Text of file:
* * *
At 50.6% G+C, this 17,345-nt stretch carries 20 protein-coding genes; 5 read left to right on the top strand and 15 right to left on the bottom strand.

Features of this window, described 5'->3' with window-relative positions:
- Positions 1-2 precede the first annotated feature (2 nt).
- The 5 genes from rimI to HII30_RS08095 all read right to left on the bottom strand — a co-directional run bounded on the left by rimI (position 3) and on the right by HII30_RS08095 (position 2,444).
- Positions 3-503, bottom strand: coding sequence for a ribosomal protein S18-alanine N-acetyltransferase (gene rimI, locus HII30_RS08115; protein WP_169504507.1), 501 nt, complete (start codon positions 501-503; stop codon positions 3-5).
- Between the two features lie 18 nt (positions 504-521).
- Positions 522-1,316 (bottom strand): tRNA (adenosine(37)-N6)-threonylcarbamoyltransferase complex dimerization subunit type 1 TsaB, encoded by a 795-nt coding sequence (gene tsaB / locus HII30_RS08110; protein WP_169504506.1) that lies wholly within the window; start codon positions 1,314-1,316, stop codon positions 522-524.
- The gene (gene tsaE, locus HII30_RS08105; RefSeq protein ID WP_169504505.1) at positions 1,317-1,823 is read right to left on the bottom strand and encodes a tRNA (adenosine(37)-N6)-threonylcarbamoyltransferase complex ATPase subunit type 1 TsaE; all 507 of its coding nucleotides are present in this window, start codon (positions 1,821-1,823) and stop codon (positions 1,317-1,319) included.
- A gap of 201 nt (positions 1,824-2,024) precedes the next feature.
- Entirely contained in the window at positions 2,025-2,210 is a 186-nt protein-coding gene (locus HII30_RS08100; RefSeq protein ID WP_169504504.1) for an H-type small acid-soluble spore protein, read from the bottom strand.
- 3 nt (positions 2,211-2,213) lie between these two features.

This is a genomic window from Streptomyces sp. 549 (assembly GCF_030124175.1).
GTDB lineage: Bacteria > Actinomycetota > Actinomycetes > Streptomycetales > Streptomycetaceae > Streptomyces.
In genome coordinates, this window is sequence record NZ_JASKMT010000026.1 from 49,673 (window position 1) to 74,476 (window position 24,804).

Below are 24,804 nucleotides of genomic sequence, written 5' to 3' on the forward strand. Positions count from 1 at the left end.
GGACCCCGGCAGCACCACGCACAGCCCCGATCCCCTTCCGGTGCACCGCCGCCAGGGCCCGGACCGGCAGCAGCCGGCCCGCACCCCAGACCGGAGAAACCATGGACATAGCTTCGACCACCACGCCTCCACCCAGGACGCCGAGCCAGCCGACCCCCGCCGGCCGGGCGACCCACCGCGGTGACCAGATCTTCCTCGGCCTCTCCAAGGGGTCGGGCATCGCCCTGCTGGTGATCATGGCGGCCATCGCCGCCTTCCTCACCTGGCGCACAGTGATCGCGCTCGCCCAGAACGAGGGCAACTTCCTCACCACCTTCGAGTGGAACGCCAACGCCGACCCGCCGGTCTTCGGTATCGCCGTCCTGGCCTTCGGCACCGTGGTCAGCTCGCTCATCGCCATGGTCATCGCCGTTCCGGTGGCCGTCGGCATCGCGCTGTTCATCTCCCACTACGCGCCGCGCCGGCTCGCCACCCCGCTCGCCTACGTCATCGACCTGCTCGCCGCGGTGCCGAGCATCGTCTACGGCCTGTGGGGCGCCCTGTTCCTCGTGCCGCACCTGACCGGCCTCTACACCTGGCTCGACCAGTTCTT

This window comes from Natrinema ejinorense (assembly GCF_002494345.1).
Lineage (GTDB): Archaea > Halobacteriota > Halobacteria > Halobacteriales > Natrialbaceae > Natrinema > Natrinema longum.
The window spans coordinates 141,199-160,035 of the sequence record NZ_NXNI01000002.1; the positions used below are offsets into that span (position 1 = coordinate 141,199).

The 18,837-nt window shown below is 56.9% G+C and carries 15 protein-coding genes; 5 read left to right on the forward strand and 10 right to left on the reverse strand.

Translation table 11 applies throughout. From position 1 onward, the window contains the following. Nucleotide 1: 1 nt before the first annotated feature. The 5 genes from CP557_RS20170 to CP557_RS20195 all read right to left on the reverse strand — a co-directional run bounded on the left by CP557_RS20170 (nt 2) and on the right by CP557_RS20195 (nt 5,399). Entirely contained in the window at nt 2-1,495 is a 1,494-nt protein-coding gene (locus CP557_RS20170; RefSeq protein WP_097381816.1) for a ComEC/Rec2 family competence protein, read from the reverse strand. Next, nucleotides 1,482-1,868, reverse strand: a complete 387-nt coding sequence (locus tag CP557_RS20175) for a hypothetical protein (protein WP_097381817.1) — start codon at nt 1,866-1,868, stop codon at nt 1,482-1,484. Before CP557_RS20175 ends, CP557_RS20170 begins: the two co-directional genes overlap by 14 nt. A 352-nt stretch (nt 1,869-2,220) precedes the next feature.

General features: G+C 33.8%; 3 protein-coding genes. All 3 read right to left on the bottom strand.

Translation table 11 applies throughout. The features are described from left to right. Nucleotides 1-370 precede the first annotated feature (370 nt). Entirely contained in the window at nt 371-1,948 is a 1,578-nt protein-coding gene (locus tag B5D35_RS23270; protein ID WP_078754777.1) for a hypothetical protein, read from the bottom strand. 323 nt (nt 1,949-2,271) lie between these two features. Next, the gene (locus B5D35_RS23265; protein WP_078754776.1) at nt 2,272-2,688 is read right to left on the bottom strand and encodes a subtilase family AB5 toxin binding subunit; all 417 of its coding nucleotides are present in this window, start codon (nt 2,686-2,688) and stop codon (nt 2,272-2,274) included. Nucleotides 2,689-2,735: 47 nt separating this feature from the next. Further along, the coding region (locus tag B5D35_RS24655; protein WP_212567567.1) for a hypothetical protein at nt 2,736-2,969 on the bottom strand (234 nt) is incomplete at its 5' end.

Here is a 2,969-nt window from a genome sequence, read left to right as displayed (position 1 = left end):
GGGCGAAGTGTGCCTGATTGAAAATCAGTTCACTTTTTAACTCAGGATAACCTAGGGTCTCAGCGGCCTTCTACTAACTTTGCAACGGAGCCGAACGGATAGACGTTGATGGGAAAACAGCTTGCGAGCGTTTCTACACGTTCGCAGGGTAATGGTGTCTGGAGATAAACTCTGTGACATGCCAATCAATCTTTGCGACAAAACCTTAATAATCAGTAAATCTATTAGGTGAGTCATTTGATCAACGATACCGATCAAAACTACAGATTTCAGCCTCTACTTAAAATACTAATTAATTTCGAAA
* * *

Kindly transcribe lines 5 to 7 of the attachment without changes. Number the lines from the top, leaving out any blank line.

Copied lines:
- Positions 3-503, bottom strand: coding sequence for a ribosomal protein S18-alanine N-acetyltransferase (gene rimI, locus HII30_RS08115; protein WP_169504507.1), 501 nt, complete (start codon positions 501-503; stop codon positions 3-5).
- Between the two features lie 18 nt (positions 504-521).
- Positions 522-1,316 (bottom strand): tRNA (adenosine(37)-N6)-threonylcarbamoyltransferase complex dimerization subunit type 1 TsaB, encoded by a 795-nt coding sequence (gene tsaB / locus HII30_RS08110; protein WP_169504506.1) that lies wholly within the window; start codon positions 1,314-1,316, stop codon positions 522-524.